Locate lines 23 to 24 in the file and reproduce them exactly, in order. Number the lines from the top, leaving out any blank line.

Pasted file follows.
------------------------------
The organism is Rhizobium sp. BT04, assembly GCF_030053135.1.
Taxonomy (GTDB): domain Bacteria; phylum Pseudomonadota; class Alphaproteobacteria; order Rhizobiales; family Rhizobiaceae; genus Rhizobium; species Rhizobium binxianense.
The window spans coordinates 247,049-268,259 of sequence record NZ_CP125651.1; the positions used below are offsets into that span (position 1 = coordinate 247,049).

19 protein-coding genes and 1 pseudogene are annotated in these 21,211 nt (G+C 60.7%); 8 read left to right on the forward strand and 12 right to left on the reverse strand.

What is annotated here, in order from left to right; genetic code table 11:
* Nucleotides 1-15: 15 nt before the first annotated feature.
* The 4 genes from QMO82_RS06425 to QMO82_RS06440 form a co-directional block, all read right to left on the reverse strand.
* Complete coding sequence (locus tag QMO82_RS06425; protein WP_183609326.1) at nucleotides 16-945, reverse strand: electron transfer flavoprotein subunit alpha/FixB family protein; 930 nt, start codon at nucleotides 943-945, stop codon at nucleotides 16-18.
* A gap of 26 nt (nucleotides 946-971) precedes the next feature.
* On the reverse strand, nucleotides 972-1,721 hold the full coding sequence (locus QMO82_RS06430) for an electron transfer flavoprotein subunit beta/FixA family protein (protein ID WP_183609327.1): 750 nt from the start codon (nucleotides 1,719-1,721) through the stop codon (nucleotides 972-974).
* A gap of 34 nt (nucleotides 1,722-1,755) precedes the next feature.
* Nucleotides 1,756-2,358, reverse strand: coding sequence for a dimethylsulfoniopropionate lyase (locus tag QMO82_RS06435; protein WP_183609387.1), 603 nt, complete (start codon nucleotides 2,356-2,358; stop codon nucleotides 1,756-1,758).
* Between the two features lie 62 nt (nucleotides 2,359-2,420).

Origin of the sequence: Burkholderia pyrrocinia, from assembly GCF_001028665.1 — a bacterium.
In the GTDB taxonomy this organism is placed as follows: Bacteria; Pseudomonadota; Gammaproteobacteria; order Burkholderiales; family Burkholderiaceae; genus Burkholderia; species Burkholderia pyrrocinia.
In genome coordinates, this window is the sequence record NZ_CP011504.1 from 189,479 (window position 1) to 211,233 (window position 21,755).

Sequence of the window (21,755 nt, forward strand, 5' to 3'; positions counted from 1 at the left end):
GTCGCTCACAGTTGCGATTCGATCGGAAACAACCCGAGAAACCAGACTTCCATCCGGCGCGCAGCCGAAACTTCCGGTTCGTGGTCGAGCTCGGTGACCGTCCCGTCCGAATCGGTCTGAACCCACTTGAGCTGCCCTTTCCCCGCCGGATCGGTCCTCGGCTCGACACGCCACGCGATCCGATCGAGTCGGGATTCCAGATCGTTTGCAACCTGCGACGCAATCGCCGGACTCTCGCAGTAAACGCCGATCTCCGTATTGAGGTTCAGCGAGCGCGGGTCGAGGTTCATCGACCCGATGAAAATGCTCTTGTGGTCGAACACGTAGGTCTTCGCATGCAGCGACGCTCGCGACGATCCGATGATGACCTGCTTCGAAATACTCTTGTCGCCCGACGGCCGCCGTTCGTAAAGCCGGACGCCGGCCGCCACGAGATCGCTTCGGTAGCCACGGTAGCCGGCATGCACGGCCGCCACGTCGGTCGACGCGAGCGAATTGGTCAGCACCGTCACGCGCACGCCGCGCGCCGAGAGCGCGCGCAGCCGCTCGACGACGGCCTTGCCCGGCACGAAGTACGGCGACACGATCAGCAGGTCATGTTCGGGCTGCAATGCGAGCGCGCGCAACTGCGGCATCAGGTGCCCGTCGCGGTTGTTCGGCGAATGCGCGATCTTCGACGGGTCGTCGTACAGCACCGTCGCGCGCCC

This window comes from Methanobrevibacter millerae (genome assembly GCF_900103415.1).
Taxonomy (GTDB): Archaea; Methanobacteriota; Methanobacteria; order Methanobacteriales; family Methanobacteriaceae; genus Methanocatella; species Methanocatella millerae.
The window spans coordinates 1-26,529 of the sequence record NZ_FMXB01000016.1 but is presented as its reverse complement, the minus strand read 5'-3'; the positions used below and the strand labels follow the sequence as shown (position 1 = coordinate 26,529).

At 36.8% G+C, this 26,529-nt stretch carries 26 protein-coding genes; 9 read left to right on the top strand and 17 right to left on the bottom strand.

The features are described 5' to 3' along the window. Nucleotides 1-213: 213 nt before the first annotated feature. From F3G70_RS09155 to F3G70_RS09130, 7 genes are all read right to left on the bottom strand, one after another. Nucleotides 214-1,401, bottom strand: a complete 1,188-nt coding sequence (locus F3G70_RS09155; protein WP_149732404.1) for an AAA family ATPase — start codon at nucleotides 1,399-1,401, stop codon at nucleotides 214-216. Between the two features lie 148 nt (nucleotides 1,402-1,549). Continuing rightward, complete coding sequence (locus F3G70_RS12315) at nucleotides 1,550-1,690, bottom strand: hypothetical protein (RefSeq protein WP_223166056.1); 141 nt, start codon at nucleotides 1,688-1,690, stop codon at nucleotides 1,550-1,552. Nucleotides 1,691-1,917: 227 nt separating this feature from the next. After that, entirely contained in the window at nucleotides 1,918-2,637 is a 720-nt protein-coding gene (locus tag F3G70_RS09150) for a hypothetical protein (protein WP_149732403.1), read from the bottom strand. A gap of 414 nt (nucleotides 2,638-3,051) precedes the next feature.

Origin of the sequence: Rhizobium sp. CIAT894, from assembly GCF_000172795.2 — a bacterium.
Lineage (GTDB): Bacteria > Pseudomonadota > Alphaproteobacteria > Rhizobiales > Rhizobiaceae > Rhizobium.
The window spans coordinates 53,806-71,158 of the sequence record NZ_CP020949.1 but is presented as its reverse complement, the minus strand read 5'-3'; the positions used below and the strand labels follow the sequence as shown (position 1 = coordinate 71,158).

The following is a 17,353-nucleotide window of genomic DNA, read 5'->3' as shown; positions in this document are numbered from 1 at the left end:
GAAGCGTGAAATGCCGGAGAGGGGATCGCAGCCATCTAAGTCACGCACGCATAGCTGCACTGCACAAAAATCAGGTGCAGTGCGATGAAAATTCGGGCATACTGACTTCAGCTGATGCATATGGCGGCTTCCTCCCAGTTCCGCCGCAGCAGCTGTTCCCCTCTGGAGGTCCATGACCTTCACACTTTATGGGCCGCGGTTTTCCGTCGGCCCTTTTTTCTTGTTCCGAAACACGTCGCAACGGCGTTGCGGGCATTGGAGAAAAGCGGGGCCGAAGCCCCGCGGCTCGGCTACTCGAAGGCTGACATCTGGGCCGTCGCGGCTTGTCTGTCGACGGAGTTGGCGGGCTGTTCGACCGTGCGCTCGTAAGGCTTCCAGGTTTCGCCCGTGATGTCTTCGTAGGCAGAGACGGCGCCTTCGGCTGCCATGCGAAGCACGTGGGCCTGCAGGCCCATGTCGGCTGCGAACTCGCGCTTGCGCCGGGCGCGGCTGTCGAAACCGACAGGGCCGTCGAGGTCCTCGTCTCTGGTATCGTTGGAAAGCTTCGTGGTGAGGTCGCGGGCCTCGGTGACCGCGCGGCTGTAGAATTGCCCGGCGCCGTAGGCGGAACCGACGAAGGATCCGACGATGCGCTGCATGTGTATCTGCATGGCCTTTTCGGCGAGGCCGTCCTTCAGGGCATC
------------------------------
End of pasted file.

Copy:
The features are described 5' to 3' along the window. Nucleotides 1-213: 213 nt before the first annotated feature. From F3G70_RS09155 to F3G70_RS09130, 7 genes are all read right to left on the bottom strand, one after another. Nucleotides 214-1,401, bottom strand: a complete 1,188-nt coding sequence (locus F3G70_RS09155; protein WP_149732404.1) for an AAA family ATPase — start codon at nucleotides 1,399-1,401, stop codon at nucleotides 214-216. Between the two features lie 148 nt (nucleotides 1,402-1,549). Continuing rightward, complete coding sequence (locus F3G70_RS12315) at nucleotides 1,550-1,690, bottom strand: hypothetical protein (RefSeq protein WP_223166056.1); 141 nt, start codon at nucleotides 1,688-1,690, stop codon at nucleotides 1,550-1,552. Nucleotides 1,691-1,917: 227 nt separating this feature from the next. After that, entirely contained in the window at nucleotides 1,918-2,637 is a 720-nt protein-coding gene (locus tag F3G70_RS09150) for a hypothetical protein (protein WP_149732403.1), read from the bottom strand. A gap of 414 nt (nucleotides 2,638-3,051) precedes the next feature.

Origin of the sequence: Rhizobium sp. CIAT894, from assembly GCF_000172795.2 — a bacterium.